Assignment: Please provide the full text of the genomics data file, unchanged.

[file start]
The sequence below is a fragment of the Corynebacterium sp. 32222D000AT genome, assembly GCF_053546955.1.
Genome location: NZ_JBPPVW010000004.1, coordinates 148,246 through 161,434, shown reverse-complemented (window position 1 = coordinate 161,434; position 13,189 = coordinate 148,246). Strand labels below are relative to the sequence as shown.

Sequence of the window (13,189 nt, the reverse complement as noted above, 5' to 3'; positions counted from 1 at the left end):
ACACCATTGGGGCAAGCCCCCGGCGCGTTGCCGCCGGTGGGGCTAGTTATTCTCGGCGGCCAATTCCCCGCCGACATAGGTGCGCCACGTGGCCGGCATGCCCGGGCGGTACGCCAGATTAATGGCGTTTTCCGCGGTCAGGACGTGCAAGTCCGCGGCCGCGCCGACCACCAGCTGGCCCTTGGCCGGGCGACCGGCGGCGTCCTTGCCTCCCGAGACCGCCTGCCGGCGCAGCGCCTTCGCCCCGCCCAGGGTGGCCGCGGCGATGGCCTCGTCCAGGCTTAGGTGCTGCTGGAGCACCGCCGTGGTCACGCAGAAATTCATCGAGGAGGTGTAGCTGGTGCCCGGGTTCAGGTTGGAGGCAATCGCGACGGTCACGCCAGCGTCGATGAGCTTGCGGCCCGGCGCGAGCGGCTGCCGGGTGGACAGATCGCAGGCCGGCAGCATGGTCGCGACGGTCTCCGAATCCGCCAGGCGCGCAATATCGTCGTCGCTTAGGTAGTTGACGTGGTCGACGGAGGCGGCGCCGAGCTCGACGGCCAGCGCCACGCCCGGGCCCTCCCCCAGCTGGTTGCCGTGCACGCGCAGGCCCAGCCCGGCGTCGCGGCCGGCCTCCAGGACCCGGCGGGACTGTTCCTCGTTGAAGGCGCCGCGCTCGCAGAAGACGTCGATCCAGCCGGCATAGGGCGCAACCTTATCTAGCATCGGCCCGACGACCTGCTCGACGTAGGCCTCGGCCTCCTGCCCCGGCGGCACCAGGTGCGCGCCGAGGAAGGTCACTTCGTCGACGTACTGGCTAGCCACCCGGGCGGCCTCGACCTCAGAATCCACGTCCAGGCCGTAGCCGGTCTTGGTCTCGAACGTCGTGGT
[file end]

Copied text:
The sequence below is a fragment of the Corynebacterium sp. 32222D000AT genome, assembly GCF_053546955.1.
Genome location: NZ_JBPPVW010000004.1, coordinates 148,246 through 161,434, shown reverse-complemented (window position 1 = coordinate 161,434; position 13,189 = coordinate 148,246). Strand labels below are relative to the sequence as shown.

Sequence of the window (13,189 nt, the reverse complement as noted above, 5' to 3'; positions counted from 1 at the left end):
ACACCATTGGGGCAAGCCCCCGGCGCGTTGCCGCCGGTGGGGCTAGTTATTCTCGGCGGCCAATTCCCCGCCGACATAGGTGCGCCACGTGGCCGGCATGCCCGGGCGGTACGCCAGATTAATGGCGTTTTCCGCGGTCAGGACGTGCAAGTCCGCGGCCGCGCCGACCACCAGCTGGCCCTTGGCCGGGCGACCGGCGGCGTCCTTGCCTCCCGAGACCGCCTGCCGGCGCAGCGCCTTCGCCCCGCCCAGGGTGGCCGCGGCGATGGCCTCGTCCAGGCTTAGGTGCTGCTGGAGCACCGCCGTGGTCACGCAGAAATTCATCGAGGAGGTGTAGCTGGTGCCCGGGTTCAGGTTGGAGGCAATCGCGACGGTCACGCCAGCGTCGATGAGCTTGCGGCCCGGCGCGAGCGGCTGCCGGGTGGACAGATCGCAGGCCGGCAGCATGGTCGCGACGGTCTCCGAATCCGCCAGGCGCGCAATATCGTCGTCGCTTAGGTAGTTGACGTGGTCGACGGAGGCGGCGCCGAGCTCGACGGCCAGCGCCACGCCCGGGCCCTCCCCCAGCTGGTTGCCGTGCACGCGCAGGCCCAGCCCGGCGTCGCGGCCGGCCTCCAGGACCCGGCGGGACTGTTCCTCGTTGAAGGCGCCGCGCTCGCAGAAGACGTCGATCCAGCCGGCATAGGGCGCAACCTTATCTAGCATCGGCCCGACGACCTGCTCGACGTAGGCCTCGGCCTCCTGCCCCGGCGGCACCAGGTGCGCGCCGAGGAAGGTCACTTCGTCGACGTACTGGCTAGCCACCCGGGCGGCCTCGACCTCAGAATCCACGTCCAGGCCGTAGCCGGTCTTGGTCTCGAACGTCGTGGT